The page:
Marshfield Civility Project: Getting American Politics Back on Track

A bipartisan voter education public policy forum aimed at bridging the gap between differing opinions by learning to civilly discuss political issues will be held from 6:30-8:30 p.m., Wednesday, September 17, at UW-Marshfield Wood County campus.

The kick-off forum, titled, “Political Fix: How do We Get American Politics Back on Track?” is open to residents and students living in Marshfield and surrounding communities.

Sponsored jointly by the Wood County Republican and Democratic parties, with the help of the Wisconsin Institute for Public Policy and Service (WIPPS), the forum will be the first in a series of “town hall” meetings over the next year. Speakers with different philosophical views will come together to discuss issues in a civil and informative manner.

“Through the process of a deliberative forum, attendees will discuss differences in underlying values and philosophies in a structured format that encourages respect for differing viewpoints,” said Eric Giordano, WIPPS director.

Using a framed issued guide from the National Issues Forum Institute, WIPPS moderators will ensure that the process provides for a “safe space” to deliberate together. The objective of the forums is to avoid politics as usual rhetoric, and to encourage healthy citizen dialogue on the issues, with the ultimate goal to become better-informed voters.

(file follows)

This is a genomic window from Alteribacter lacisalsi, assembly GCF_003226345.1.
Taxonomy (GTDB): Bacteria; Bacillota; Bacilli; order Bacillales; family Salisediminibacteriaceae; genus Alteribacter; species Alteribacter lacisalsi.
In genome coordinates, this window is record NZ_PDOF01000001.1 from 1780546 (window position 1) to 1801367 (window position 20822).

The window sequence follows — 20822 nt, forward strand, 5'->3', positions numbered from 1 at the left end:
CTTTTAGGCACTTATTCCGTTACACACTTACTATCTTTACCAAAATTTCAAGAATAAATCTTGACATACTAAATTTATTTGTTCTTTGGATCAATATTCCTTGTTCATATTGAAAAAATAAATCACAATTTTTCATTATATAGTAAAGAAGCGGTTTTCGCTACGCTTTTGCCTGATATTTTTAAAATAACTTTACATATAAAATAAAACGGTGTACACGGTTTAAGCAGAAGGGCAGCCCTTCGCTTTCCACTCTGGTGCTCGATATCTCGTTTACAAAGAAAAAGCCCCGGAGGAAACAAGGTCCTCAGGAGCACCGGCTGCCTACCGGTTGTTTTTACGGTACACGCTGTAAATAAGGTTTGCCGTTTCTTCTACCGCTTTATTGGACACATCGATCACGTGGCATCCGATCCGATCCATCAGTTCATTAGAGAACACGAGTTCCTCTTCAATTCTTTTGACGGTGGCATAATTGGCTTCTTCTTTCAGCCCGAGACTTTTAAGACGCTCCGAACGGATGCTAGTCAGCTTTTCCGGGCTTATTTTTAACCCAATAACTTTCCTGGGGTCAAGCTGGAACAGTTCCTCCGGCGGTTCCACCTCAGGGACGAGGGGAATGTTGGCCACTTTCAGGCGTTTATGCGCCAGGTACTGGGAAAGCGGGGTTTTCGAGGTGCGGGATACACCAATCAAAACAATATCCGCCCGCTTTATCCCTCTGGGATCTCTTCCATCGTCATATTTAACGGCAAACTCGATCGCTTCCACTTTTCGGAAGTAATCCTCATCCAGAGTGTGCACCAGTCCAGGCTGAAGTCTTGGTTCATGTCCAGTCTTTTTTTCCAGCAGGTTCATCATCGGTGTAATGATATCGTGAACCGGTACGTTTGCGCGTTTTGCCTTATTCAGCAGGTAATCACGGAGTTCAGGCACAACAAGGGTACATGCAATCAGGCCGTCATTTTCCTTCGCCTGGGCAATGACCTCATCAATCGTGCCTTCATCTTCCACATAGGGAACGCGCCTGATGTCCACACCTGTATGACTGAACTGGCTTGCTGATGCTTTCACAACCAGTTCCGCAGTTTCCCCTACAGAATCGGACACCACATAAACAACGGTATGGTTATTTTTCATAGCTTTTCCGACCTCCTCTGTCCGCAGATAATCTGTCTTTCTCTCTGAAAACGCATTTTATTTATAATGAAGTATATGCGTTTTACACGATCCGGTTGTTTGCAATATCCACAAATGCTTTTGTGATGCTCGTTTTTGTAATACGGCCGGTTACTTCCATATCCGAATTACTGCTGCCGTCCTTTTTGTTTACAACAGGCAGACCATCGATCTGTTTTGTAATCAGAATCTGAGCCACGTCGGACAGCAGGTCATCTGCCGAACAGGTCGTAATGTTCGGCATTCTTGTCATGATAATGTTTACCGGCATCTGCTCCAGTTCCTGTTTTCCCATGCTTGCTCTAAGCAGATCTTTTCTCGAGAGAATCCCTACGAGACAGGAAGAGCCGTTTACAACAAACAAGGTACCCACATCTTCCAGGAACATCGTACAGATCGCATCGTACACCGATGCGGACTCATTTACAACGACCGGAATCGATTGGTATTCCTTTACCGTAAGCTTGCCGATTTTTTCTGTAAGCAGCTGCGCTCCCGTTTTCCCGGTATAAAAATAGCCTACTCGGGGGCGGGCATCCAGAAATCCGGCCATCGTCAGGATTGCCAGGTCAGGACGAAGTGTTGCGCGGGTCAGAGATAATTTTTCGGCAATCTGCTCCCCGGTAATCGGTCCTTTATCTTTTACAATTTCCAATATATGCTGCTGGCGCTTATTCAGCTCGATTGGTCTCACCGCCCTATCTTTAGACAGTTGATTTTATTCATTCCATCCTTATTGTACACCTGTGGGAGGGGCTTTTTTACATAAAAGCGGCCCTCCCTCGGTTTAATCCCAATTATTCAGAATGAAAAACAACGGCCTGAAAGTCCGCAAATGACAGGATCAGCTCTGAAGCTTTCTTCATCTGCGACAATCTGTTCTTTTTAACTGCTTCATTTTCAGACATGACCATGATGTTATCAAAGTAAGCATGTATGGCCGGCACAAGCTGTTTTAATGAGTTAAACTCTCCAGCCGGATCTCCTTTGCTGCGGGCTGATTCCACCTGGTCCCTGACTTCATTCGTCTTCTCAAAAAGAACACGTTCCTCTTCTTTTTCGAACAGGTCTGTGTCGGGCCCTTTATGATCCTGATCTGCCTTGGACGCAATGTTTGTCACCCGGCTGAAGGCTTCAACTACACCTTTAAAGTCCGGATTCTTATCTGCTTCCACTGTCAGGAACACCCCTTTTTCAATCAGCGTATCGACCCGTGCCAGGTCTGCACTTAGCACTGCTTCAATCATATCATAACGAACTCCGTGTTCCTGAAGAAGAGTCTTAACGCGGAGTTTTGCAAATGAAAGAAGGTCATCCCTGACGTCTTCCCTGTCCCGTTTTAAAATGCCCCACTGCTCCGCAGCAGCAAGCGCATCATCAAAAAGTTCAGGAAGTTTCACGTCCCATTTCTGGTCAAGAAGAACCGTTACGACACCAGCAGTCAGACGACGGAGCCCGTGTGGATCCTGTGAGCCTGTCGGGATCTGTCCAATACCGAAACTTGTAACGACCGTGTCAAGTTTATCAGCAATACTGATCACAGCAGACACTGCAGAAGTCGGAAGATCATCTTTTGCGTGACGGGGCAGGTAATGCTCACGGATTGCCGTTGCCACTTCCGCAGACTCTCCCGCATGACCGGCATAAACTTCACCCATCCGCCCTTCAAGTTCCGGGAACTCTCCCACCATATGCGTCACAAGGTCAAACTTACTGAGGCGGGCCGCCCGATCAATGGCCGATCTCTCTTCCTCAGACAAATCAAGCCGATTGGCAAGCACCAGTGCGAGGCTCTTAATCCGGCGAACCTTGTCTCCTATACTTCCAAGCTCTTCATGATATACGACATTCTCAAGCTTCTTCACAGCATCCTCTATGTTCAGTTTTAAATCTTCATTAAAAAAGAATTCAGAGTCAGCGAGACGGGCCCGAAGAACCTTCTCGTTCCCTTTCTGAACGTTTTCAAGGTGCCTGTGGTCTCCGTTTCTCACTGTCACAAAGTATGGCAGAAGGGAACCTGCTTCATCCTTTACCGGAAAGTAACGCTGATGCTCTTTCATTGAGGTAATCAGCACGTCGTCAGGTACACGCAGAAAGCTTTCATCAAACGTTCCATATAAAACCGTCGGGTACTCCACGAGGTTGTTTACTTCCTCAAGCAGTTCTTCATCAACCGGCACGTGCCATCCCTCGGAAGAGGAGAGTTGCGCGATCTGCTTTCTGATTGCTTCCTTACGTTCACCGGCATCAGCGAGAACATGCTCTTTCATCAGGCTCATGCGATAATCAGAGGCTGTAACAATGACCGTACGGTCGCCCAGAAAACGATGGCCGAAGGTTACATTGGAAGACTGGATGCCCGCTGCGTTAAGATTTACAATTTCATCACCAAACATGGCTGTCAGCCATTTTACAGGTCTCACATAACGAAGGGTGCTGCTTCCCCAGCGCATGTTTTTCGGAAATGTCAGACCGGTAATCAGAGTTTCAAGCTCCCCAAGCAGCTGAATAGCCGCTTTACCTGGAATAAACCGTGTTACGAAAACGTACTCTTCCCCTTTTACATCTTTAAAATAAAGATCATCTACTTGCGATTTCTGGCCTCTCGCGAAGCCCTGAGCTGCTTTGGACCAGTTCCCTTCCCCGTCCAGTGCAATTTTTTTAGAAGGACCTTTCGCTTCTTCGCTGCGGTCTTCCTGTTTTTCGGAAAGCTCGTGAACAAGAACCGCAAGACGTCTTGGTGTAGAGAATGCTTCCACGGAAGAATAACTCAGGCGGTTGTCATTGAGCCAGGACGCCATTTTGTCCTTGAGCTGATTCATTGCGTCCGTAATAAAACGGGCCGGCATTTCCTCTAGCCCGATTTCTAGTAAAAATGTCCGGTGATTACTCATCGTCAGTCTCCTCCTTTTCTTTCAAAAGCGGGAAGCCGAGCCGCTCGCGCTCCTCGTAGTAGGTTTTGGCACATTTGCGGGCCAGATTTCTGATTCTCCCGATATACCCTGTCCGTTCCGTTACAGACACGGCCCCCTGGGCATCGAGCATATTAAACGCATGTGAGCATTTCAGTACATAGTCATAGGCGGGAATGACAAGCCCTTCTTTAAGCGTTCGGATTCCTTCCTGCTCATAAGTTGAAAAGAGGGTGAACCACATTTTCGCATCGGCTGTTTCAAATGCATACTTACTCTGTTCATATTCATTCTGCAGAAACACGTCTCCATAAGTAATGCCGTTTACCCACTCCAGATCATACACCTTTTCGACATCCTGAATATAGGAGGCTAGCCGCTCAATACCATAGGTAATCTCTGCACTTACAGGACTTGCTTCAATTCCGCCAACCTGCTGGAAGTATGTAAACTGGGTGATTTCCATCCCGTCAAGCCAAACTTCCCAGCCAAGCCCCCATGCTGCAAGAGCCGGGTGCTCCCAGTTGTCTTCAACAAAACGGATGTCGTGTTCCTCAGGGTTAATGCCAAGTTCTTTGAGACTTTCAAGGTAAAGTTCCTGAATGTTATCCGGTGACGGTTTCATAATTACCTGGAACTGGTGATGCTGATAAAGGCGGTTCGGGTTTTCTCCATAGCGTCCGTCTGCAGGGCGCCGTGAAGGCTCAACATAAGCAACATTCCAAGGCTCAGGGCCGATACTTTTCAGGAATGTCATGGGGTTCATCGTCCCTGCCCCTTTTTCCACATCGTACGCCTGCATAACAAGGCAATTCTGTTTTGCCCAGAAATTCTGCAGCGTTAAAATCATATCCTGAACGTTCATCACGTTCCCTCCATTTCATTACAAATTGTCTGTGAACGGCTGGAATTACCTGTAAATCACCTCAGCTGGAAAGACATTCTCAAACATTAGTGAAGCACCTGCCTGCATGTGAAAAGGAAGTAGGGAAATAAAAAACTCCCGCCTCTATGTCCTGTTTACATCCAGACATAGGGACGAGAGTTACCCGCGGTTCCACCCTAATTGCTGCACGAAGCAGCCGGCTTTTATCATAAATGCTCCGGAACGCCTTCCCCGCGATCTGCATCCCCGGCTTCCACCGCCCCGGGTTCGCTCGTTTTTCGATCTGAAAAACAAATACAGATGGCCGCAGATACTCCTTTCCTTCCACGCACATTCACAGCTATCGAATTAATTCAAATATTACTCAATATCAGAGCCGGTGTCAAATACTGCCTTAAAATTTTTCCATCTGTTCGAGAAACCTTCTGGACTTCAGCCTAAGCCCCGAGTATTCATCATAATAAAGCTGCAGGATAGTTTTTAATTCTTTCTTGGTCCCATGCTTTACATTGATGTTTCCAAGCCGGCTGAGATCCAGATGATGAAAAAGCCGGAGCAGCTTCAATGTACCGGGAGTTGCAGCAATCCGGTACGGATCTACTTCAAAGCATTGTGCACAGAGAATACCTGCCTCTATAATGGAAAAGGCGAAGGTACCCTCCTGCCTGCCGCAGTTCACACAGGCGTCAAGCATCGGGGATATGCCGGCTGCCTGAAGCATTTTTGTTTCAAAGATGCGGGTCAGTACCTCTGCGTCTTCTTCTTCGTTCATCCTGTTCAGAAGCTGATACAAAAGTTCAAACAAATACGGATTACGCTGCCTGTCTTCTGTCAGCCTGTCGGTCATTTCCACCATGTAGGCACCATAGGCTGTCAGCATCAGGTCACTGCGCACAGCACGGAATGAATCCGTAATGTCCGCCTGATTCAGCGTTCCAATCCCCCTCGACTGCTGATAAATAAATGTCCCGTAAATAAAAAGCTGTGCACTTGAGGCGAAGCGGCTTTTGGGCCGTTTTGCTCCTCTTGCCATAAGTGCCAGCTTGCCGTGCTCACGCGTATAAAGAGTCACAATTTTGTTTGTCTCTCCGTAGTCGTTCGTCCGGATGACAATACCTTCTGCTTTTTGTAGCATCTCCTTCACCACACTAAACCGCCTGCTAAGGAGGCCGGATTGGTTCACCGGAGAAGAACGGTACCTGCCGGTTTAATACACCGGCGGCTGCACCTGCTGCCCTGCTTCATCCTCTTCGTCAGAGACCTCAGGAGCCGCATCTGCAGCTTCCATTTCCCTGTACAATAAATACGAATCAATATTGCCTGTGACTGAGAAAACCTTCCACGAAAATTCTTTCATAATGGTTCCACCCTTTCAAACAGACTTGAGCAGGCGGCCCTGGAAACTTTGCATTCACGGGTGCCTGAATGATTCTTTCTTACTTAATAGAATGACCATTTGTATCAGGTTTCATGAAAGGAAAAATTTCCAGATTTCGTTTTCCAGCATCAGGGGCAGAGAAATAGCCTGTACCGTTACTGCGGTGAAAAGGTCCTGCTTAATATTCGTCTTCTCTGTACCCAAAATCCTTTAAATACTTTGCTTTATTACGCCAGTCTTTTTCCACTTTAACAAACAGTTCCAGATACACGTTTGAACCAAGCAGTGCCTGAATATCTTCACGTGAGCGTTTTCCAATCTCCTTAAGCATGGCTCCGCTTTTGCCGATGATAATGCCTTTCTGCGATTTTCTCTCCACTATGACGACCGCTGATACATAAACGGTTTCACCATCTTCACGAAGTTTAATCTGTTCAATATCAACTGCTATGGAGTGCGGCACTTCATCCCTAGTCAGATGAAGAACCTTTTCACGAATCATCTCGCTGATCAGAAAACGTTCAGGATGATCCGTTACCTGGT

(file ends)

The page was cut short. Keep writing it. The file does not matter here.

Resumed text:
The idea for the forum came from interested party leaders of Wood County – Chris Jockheck, Democratic party member, and Dan Wald, Republican party chair. Both activists have been working together for several months to make the forum a reality.

“People are tired of the negativity and divisiveness in politics,” Jockheck said. “We want to offer a unique forum that will allow for a presentation and discussion of both sides of the issues, rather than just one-sided sound bites. While future forums will be more issue oriented, this first one will be organized to see just what is of concern to citizens and how we can be helpful in voter education for better understanding.”

While there are differences between the two parties, and the accompanying philosophies and principles, “We should be able to have a civil, rational discussion,” Wald noted.

“People often don’t hear the actual differences in principles, public policies and facts because of all the rhetoric we hear,” Wald said. “We anticipate the idea of having a civil dialogue will gain a foothold, giving everyone a better understanding of the differences between our two philosophies.”

The year-long project is being funded in part by the Marshfield Area Community Foundation.

For more information, Call WIPPS at 715-261-6368 or email

Wisconsin Institute for Public Policy and Service is an institute of the UW Colleges and UW-Extension. It is located in the Center for Civic Engagement at UW-Marathon County, Wausau.